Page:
For the GOP establishment, Super Tuesday had nightmarish qualities. Not only did Trump tighten his grip on the nomination, but the only candidate who has been able to beat him more than once so far is Cruz, the nemesis of Republican congressional leaders and what the Texas senator likes to call the “Washington cartel.” In a choice between Trump and Cruz, many who could be counted as part of that establishment would be hard-pressed to declare a preference.

What is remarkable is that the anti-Trump forces only recently awoke to the reality that Trump was on track to take the nomination. Instead, Trump has awakened a voting bloc that has soured on the party leadership. As he has continued to win, his support has continued to grow. In Georgia, Alabama and Massachusetts, he was winning with more than 40 percent of the vote.

For months, the party elite dismissed Trump, seeing him as a candidate who would burn himself out before the end of 2015. When he proved capable of surviving mistakes and misstatements that hurt most normal candidates, they then assumed that, when the primaries began, voters would reject him in favor of one of any number of establishment candidates who were then in the race.

Today, those desperate to prevent Trump from hijacking the party recognize his strength and his seeming inevitability but seem powerless to stop him.

Some believe that the most realistic scenario for stopping Trump begins with victories by Cruz, Kasich and Rubio in their home states. Cruz managed that Tuesday; Rubio and Kasich face those tests March 15. Theoretically, that could lock up enough delegates against Trump to prevent him from winning a majority before the Republican convention and force a battle in Cleveland in July for the nomination.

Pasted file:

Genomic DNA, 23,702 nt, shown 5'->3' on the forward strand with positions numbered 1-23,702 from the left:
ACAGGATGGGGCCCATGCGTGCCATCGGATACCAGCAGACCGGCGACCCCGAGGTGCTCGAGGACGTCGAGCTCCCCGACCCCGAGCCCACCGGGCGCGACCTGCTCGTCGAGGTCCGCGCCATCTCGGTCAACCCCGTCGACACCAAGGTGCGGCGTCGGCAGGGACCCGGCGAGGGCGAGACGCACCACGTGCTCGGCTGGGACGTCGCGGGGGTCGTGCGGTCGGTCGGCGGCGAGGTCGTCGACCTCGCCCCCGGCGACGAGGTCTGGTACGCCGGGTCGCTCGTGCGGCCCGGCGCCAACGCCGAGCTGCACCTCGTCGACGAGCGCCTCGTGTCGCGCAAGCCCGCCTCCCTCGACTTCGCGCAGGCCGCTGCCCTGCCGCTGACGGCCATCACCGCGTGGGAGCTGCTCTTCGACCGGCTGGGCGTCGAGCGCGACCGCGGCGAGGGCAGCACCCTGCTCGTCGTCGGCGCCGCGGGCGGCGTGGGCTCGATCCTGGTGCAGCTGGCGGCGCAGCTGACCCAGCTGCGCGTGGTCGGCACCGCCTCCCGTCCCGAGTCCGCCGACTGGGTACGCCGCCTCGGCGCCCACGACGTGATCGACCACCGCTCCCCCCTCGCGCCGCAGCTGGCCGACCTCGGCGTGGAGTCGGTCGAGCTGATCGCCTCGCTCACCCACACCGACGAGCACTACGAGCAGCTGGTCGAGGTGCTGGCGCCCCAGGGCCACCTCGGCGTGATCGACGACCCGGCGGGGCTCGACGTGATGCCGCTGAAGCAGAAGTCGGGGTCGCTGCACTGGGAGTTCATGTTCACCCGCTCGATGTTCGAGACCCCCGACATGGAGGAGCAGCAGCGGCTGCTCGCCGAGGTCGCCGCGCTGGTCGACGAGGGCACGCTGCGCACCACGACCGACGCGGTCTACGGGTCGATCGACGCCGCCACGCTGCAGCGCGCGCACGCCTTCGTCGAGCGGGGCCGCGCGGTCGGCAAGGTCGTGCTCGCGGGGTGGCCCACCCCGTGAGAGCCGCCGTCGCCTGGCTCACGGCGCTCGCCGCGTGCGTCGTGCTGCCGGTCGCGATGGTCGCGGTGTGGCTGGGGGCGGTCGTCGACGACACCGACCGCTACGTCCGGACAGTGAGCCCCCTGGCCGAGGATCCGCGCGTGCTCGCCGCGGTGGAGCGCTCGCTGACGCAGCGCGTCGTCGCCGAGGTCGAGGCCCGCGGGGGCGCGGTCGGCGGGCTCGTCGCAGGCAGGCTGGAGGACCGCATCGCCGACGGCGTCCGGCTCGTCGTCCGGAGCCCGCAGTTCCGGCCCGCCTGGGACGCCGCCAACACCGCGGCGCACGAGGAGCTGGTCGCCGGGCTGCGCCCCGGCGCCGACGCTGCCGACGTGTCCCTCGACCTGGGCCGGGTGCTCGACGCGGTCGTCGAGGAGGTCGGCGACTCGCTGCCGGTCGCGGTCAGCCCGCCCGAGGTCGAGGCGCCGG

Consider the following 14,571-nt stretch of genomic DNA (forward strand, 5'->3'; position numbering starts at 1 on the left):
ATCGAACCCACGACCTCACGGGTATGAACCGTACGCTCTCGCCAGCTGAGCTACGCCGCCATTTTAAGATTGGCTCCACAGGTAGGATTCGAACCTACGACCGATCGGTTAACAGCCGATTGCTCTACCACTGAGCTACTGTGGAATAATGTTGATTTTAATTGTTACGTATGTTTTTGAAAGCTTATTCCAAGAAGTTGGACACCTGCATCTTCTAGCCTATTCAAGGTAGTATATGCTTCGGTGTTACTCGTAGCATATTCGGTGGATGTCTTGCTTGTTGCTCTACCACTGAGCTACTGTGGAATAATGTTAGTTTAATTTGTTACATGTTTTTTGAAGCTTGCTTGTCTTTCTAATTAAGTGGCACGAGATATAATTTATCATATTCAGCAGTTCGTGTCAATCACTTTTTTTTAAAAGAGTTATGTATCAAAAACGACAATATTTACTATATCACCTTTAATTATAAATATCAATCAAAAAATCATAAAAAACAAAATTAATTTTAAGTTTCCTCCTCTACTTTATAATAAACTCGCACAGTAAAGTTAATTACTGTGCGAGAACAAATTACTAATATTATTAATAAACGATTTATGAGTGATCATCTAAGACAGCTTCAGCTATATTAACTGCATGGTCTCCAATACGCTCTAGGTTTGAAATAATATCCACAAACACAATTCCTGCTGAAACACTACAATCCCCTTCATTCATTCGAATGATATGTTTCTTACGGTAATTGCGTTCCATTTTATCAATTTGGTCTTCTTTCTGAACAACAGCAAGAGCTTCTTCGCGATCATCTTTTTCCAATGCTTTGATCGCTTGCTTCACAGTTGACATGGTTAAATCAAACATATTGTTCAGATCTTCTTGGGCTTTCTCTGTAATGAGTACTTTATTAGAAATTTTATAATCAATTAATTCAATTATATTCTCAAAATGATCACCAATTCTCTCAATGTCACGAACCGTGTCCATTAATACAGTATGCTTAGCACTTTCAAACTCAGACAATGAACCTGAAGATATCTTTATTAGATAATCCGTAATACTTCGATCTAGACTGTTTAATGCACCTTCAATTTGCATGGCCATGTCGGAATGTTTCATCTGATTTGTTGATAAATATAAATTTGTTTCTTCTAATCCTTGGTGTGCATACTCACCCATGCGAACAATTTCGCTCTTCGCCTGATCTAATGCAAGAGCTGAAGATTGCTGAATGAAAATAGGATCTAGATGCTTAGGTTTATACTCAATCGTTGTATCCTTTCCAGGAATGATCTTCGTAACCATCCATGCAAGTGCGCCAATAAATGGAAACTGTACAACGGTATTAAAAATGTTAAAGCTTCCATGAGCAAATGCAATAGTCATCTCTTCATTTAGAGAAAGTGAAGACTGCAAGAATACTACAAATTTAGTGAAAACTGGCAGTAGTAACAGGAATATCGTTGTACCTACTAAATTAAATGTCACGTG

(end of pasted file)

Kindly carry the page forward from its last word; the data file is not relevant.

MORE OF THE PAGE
Another scenario calls for two of the three remaining viable candidates to quit the race, allowing the party to consolidate around a single remaining challenger. People have been talking about that for months. When he quit the race last year, Wisconsin Gov. Scott Walker said others should follow his lead in order to bring the anti-Trump forces together early enough to make a difference. What’s to say that will happen in time to make a difference in the trajectory of the race?

The fallacy of all this talk was underscored by former Utah governor Mike Leavitt.

“There’s this fallacy that some small group can get together and decide the outcome of this,” he said. “That does not exist. This is a marketplace of political ideas. The party is responsible for its structure but cannot dictate the outcome.”

Trump’s victories Tuesday seemed an echo of his win in South Carolina on Feb. 20. In the Palmetto State, he survived a debate in which he accused former president George W. Bush of lying about the existence of weapons of mass destruction as the pretext for invading Iraq and also praised Planned Parenthood for providing health-care services to millions of women.

On Tuesday, he survived not only the attacks from both Rubio and Cruz but also managed to win the majority of contests, despite a major controversy when he declined to denounce the Ku Klux Klan during an interview Sunday on CNN.

Trump predicted Tuesday night that establishment money will come pouring in against him over the next two weeks as he seeks knockout blows against Rubio in Florida and Kasich in Ohio. Up to now, that opposition has been scattered and inconsistent. They are loading up now for what could be one last effort to prevent something unimaginable to them when this campaign began.